½ cup milk
1 (¼-ounce) package active dry yeast
3 eggs, divided
3¾ cups unbleached all-purpose flour, divided
2 tablespoons sugar
½ teaspoon Very Vanilla Salt (recipe on page 61) or sea salt
1½ cups unsalted butter, softened and divided
1 tablespoon milk or water
2 tablespoons honey

1. Scrape seeds from 2 vanilla beans into milk; heat to 110°. Add yeast; let stand 5 minutes or until foamy. Lightly beat 2 eggs; stir into milk mixture.
2. In the bowl of a heavy-duty stand mixer, stir together 3½ cups flour, sugar, and salt. Using the dough hook attachment, gradually add yeast mixture, beating at medium speed until dough is smooth and elastic (about 5 minutes).
3. Cut 1 cup butter into small pieces; gradually add to dough, 1 tablespoon at a time, beating until combined after each addition (dough will be quite sticky). If needed, gradually add just enough remaining flour to make a smooth, sticky dough.
4. Place dough in a lightly greased bowl, turning to grease top; cover with plastic wrap. Refrigerate for 12 hours.
5. Divide dough into 6 equal portions, and form each into a 4½-inch cylinder. Arrange dough pieces crosswise in a 9x5-inch loaf pan; cover and let rise 2 hours.
6. Preheat oven to 375°. Whisk together remaining egg and 1 tablespoon milk or water. Lightly brush over dough.
7. Bake bread for 25 minutes. Tent bread loosely with aluminum foil, and rotate in oven. Bake for an additional 35 to 40 minutes or until golden brown and firm. Cool in pan for 10 minutes. Remove from pan, and cool completely on a wire rack.
8. In a medium bowl, combine honey and remaining ½ cup butter. Scrape seeds from remaining vanilla bean into butter mixture. Beat at medium speed with a mixer until well combined and fluffy. Serve with brioche.

Grilled Fruit Skewers with Vanilla Bean Glaze
Makes 6 to 8 servings

¼ cup firmly packed brown sugar
2 tablespoons water
2 teaspoons vanilla bean paste*
3 apricots, each cut into 8 pieces
2 nectarines, each cut into 12 pieces
12 cherries, halved

1. Soak 18 (6-inch) wooden skewers in water to cover for 30 minutes; drain and set aside.
2. Preheat grill to medium-high heat (350° to 400°).
3. In a small saucepan, combine brown sugar, 2 tablespoons water, and vanilla bean paste. Cook over medium heat until sugar dissolves and mixture is translucent.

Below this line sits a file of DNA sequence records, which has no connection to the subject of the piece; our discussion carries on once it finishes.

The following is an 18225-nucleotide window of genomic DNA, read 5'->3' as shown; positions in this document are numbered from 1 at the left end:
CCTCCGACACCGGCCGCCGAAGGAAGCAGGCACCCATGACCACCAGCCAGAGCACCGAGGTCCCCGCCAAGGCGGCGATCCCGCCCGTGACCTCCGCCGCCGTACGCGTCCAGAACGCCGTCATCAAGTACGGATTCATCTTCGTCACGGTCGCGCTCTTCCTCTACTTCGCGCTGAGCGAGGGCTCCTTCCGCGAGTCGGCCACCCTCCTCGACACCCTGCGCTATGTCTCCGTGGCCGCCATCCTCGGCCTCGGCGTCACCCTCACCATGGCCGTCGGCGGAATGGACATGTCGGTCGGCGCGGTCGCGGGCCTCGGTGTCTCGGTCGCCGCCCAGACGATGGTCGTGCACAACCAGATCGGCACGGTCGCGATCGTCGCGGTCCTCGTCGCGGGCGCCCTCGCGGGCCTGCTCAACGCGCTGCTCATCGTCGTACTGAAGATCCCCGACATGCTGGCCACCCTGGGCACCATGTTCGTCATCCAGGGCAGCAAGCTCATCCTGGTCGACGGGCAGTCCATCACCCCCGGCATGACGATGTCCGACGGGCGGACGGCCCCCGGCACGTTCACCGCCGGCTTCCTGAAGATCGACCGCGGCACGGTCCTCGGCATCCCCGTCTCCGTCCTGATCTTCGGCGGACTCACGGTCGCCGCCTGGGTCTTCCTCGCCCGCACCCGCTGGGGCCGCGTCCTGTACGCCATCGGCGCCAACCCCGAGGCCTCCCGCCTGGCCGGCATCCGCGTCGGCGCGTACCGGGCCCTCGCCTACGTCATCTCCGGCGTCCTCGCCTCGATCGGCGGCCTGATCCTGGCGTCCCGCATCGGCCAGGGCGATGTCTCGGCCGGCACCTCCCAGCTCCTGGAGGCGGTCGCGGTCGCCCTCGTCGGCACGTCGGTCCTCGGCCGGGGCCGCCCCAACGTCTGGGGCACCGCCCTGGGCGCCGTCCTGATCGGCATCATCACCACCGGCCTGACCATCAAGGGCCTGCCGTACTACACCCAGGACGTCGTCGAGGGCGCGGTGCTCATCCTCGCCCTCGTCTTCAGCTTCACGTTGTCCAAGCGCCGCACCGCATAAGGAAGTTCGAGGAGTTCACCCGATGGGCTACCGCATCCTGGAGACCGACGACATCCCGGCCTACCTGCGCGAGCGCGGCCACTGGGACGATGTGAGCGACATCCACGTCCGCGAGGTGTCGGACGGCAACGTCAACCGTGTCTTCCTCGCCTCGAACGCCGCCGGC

4. Place 4 pieces of fruit on each skewer. Fruit will cook more evenly if only one kind is used on each skewer. Lightly brush each skewer with glaze, reserving remaining glaze. Grill skewers 2 to 3 minutes, turning after 1 minute. Brush skewers again with remaining glaze; serve immediately.
*We tested with Nielsen-Massey Madagascar Bourbon Pure Vanilla Bean Paste.


Vanilla and Peppercorn-Crusted Rack of Lamb with Vanilla Bean Butter Sauce
Makes 2 to 3 servings

Have your butcher french your rack of lamb. This means that the excess fat has been trimmed, and the meat has been scraped down to expose the ribs.

1 tablespoon fresh thyme leaves
2 teaspoons vanilla bean paste*
¾ teaspoon crushed pink peppercorns or multicolored peppercorn blend
½ teaspoon Very Vanilla Salt (recipe on page 61) or sea salt
1 (8-ounce) frenched rack of lamb
½ cup butter, cut into small pieces and divided
1 small shallot, finely chopped (about 2 tablespoons)
1½ cups chardonnay or other dry white wine
2 vanilla beans, split lengthwise

1. In a small bowl, combine thyme, vanilla bean paste, crushed peppercorns, and salt. Rub mixture over lamb, and refrigerate, tightly covered, for at least 4 hours or up to overnight.
2. Preheat grill to medium-high heat (350° to 400°). Grill lamb 7 minutes per side or until desired degree of doneness.
3. In a large skillet, melt 2 teaspoons butter over medium-high heat. Add shallot, and cook until shallot just begins to brown. Add wine, and scrape seeds from vanilla beans into pan; cook until liquid is reduced to ¼ cup. Remove pan from heat, and whisk in remaining butter, one piece at a time, until butter is fully incorporated and sauce has thickened. Strain sauce through a fine mesh sieve, and serve immediately with lamb.
* We tested with Nielsen-Massey Madagascar Bourbon Pure Vanilla Bean Paste.

Vanilla Bean Caramel Icebox Dessert
Makes 10 servings

2 (14-ounce) containers vanilla ice cream, softened and divided
1 cup Vanilla Bean Caramel (recipe follows)
Garnish: fresh mint, Vanilla Bean Caramel

1. Line an 8x4-inch loaf pan with plastic wrap. Spread 1 container of ice cream in bottom of pan. Spoon 1 cup caramel over ice cream. Top with remaining